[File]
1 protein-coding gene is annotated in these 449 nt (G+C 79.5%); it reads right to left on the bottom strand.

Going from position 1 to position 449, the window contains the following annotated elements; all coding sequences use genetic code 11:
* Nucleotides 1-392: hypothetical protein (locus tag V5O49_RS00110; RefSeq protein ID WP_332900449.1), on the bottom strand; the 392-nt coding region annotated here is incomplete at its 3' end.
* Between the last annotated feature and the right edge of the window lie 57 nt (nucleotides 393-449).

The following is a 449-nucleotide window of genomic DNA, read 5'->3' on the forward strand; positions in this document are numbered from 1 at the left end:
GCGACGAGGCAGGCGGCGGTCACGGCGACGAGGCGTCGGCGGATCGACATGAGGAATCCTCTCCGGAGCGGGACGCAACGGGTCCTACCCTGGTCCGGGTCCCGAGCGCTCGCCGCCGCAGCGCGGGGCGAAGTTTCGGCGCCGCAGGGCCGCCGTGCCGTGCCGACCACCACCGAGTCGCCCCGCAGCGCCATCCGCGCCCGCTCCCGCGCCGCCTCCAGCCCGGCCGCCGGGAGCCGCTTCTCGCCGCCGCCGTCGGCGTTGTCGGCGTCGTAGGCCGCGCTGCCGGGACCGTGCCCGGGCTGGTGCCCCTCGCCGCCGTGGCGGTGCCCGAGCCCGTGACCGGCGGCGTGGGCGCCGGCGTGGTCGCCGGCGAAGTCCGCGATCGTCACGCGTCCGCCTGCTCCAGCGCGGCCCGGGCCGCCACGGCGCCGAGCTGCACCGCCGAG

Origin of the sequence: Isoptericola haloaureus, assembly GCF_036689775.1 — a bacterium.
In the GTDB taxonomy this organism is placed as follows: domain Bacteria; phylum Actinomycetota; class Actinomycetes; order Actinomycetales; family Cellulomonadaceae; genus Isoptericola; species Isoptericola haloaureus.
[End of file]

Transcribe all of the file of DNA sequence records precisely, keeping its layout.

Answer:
1 protein-coding gene is annotated in these 449 nt (G+C 79.5%); it reads right to left on the bottom strand.

Going from position 1 to position 449, the window contains the following annotated elements; all coding sequences use genetic code 11:
* Nucleotides 1-392: hypothetical protein (locus tag V5O49_RS00110; RefSeq protein ID WP_332900449.1), on the bottom strand; the 392-nt coding region annotated here is incomplete at its 3' end.
* Between the last annotated feature and the right edge of the window lie 57 nt (nucleotides 393-449).

The following is a 449-nucleotide window of genomic DNA, read 5'->3' on the forward strand; positions in this document are numbered from 1 at the left end:
GCGACGAGGCAGGCGGCGGTCACGGCGACGAGGCGTCGGCGGATCGACATGAGGAATCCTCTCCGGAGCGGGACGCAACGGGTCCTACCCTGGTCCGGGTCCCGAGCGCTCGCCGCCGCAGCGCGGGGCGAAGTTTCGGCGCCGCAGGGCCGCCGTGCCGTGCCGACCACCACCGAGTCGCCCCGCAGCGCCATCCGCGCCCGCTCCCGCGCCGCCTCCAGCCCGGCCGCCGGGAGCCGCTTCTCGCCGCCGCCGTCGGCGTTGTCGGCGTCGTAGGCCGCGCTGCCGGGACCGTGCCCGGGCTGGTGCCCCTCGCCGCCGTGGCGGTGCCCGAGCCCGTGACCGGCGGCGTGGGCGCCGGCGTGGTCGCCGGCGAAGTCCGCGATCGTCACGCGTCCGCCTGCTCCAGCGCGGCCCGGGCCGCCACGGCGCCGAGCTGCACCGCCGAG

Origin of the sequence: Isoptericola haloaureus, assembly GCF_036689775.1 — a bacterium.
In the GTDB taxonomy this organism is placed as follows: domain Bacteria; phylum Actinomycetota; class Actinomycetes; order Actinomycetales; family Cellulomonadaceae; genus Isoptericola; species Isoptericola haloaureus.